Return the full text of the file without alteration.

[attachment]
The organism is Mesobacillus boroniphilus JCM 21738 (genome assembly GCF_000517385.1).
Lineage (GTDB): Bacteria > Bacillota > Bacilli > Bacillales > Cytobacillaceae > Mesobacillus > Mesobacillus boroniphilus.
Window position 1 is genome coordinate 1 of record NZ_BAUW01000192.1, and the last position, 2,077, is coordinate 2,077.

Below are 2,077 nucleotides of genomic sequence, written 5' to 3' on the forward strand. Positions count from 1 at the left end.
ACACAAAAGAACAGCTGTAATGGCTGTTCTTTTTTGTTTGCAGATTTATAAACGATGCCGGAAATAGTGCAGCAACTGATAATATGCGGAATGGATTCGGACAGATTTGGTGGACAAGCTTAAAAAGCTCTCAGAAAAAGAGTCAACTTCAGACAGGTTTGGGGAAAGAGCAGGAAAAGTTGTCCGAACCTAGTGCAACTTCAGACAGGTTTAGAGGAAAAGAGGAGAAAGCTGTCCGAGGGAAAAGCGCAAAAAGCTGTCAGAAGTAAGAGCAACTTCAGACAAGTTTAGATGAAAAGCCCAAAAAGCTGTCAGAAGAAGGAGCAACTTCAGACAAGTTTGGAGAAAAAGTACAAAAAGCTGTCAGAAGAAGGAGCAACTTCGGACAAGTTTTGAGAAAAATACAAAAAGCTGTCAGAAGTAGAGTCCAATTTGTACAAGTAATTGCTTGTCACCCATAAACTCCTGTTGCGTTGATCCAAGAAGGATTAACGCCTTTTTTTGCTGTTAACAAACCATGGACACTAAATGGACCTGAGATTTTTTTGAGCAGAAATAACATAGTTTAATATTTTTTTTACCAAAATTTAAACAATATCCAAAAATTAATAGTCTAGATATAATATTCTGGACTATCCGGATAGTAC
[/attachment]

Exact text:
The organism is Mesobacillus boroniphilus JCM 21738 (genome assembly GCF_000517385.1).
Lineage (GTDB): Bacteria > Bacillota > Bacilli > Bacillales > Cytobacillaceae > Mesobacillus > Mesobacillus boroniphilus.
Window position 1 is genome coordinate 1 of record NZ_BAUW01000192.1, and the last position, 2,077, is coordinate 2,077.

Below are 2,077 nucleotides of genomic sequence, written 5' to 3' on the forward strand. Positions count from 1 at the left end.
ACACAAAAGAACAGCTGTAATGGCTGTTCTTTTTTGTTTGCAGATTTATAAACGATGCCGGAAATAGTGCAGCAACTGATAATATGCGGAATGGATTCGGACAGATTTGGTGGACAAGCTTAAAAAGCTCTCAGAAAAAGAGTCAACTTCAGACAGGTTTGGGGAAAGAGCAGGAAAAGTTGTCCGAACCTAGTGCAACTTCAGACAGGTTTAGAGGAAAAGAGGAGAAAGCTGTCCGAGGGAAAAGCGCAAAAAGCTGTCAGAAGTAAGAGCAACTTCAGACAAGTTTAGATGAAAAGCCCAAAAAGCTGTCAGAAGAAGGAGCAACTTCAGACAAGTTTGGAGAAAAAGTACAAAAAGCTGTCAGAAGAAGGAGCAACTTCGGACAAGTTTTGAGAAAAATACAAAAAGCTGTCAGAAGTAGAGTCCAATTTGTACAAGTAATTGCTTGTCACCCATAAACTCCTGTTGCGTTGATCCAAGAAGGATTAACGCCTTTTTTTGCTGTTAACAAACCATGGACACTAAATGGACCTGAGATTTTTTTGAGCAGAAATAACATAGTTTAATATTTTTTTTACCAAAATTTAAACAATATCCAAAAATTAATAGTCTAGATATAATATTCTGGACTATCCGGATAGTAC